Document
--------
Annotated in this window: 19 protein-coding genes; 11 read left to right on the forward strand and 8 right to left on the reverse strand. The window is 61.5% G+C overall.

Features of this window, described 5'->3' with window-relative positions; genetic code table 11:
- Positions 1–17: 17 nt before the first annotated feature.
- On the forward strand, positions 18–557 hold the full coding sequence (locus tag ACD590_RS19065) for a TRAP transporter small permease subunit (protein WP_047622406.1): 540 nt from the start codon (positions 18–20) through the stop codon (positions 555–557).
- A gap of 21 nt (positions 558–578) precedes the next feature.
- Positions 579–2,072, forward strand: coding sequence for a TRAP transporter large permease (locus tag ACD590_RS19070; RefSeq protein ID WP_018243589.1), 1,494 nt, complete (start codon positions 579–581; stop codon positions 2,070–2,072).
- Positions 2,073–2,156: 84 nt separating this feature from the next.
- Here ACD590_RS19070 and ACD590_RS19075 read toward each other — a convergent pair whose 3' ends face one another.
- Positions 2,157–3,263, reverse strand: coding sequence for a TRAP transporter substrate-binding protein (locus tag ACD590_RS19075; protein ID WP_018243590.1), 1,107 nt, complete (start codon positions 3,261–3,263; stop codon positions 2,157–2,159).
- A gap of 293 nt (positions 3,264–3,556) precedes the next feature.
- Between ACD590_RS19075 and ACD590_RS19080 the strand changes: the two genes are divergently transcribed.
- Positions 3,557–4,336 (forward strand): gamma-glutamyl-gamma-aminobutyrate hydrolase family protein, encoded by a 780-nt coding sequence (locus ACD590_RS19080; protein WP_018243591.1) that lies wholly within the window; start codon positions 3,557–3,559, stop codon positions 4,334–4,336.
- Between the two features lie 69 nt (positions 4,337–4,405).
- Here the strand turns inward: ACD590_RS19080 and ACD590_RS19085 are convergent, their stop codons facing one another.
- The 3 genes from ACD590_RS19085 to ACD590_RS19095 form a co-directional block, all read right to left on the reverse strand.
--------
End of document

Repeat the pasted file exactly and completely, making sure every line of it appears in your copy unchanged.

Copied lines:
Annotated in this window: 19 protein-coding genes; 11 read left to right on the forward strand and 8 right to left on the reverse strand. The window is 61.5% G+C overall.

Features of this window, described 5'->3' with window-relative positions; genetic code table 11:
- Positions 1–17: 17 nt before the first annotated feature.
- On the forward strand, positions 18–557 hold the full coding sequence (locus tag ACD590_RS19065) for a TRAP transporter small permease subunit (protein WP_047622406.1): 540 nt from the start codon (positions 18–20) through the stop codon (positions 555–557).
- A gap of 21 nt (positions 558–578) precedes the next feature.
- Positions 579–2,072, forward strand: coding sequence for a TRAP transporter large permease (locus tag ACD590_RS19070; RefSeq protein ID WP_018243589.1), 1,494 nt, complete (start codon positions 579–581; stop codon positions 2,070–2,072).
- Positions 2,073–2,156: 84 nt separating this feature from the next.
- Here ACD590_RS19070 and ACD590_RS19075 read toward each other — a convergent pair whose 3' ends face one another.
- Positions 2,157–3,263, reverse strand: coding sequence for a TRAP transporter substrate-binding protein (locus tag ACD590_RS19075; protein ID WP_018243590.1), 1,107 nt, complete (start codon positions 3,261–3,263; stop codon positions 2,157–2,159).
- A gap of 293 nt (positions 3,264–3,556) precedes the next feature.
- Between ACD590_RS19075 and ACD590_RS19080 the strand changes: the two genes are divergently transcribed.
- Positions 3,557–4,336 (forward strand): gamma-glutamyl-gamma-aminobutyrate hydrolase family protein, encoded by a 780-nt coding sequence (locus ACD590_RS19080; protein WP_018243591.1) that lies wholly within the window; start codon positions 3,557–3,559, stop codon positions 4,334–4,336.
- Between the two features lie 69 nt (positions 4,337–4,405).
- Here the strand turns inward: ACD590_RS19080 and ACD590_RS19085 are convergent, their stop codons facing one another.
- The 3 genes from ACD590_RS19085 to ACD590_RS19095 form a co-directional block, all read right to left on the reverse strand.